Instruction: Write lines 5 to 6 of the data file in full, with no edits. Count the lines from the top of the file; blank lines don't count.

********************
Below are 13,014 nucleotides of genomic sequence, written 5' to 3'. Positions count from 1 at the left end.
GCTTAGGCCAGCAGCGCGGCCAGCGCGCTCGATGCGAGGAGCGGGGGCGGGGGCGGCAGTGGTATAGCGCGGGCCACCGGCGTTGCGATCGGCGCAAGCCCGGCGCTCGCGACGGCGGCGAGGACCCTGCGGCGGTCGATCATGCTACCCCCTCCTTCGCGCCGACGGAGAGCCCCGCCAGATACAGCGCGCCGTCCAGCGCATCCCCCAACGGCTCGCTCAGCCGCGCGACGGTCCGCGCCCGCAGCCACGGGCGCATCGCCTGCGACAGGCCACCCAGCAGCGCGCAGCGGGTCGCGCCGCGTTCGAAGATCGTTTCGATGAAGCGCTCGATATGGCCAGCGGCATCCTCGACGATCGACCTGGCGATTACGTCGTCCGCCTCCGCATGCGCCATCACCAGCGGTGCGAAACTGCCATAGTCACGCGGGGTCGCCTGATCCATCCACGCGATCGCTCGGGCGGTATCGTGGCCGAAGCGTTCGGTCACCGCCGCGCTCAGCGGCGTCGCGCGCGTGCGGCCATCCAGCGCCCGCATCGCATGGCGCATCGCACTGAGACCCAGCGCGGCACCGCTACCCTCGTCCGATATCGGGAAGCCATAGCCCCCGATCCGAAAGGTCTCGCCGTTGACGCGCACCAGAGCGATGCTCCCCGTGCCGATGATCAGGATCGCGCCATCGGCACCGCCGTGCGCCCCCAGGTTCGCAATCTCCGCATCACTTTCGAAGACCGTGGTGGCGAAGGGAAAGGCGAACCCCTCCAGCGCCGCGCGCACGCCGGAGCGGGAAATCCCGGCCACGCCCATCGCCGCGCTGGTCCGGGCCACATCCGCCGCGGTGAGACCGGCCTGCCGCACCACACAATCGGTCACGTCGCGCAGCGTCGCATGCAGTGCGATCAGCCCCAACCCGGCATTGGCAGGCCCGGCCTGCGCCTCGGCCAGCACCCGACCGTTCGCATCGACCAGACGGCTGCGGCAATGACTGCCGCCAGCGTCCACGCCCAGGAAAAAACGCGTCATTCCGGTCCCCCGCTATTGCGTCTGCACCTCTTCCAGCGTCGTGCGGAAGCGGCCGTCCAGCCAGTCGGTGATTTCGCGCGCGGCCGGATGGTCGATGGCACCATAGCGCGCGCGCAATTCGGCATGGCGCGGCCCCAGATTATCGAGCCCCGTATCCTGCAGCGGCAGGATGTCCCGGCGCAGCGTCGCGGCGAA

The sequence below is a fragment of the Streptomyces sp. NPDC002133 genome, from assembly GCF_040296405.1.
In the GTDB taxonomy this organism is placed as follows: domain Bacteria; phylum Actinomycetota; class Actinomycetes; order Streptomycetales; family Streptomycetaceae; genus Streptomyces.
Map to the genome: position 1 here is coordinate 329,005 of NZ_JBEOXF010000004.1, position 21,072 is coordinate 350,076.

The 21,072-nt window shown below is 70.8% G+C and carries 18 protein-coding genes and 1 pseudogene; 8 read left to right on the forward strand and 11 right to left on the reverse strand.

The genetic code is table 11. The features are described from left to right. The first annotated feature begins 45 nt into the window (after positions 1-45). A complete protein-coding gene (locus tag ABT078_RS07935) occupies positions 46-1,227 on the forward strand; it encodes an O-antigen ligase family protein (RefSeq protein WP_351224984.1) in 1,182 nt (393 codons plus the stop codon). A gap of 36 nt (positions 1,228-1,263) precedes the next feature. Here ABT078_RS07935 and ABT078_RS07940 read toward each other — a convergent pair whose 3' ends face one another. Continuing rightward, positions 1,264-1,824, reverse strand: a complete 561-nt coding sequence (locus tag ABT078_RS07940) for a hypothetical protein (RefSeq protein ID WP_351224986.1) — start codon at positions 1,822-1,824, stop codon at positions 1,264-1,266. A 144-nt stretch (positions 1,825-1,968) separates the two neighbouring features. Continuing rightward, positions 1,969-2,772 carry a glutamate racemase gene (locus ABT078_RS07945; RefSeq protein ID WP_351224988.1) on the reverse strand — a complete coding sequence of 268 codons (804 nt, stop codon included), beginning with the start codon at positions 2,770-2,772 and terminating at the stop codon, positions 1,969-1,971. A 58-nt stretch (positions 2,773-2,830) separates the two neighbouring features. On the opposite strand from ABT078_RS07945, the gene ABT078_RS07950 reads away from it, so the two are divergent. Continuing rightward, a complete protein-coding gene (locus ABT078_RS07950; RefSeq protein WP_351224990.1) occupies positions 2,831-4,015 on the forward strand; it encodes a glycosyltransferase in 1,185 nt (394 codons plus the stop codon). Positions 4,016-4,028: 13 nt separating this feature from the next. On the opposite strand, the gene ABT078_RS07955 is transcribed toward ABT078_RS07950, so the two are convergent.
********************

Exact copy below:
Map to the genome: position 1 here is coordinate 329,005 of NZ_JBEOXF010000004.1, position 21,072 is coordinate 350,076.

The 21,072-nt window shown below is 70.8% G+C and carries 18 protein-coding genes and 1 pseudogene; 8 read left to right on the forward strand and 11 right to left on the reverse strand.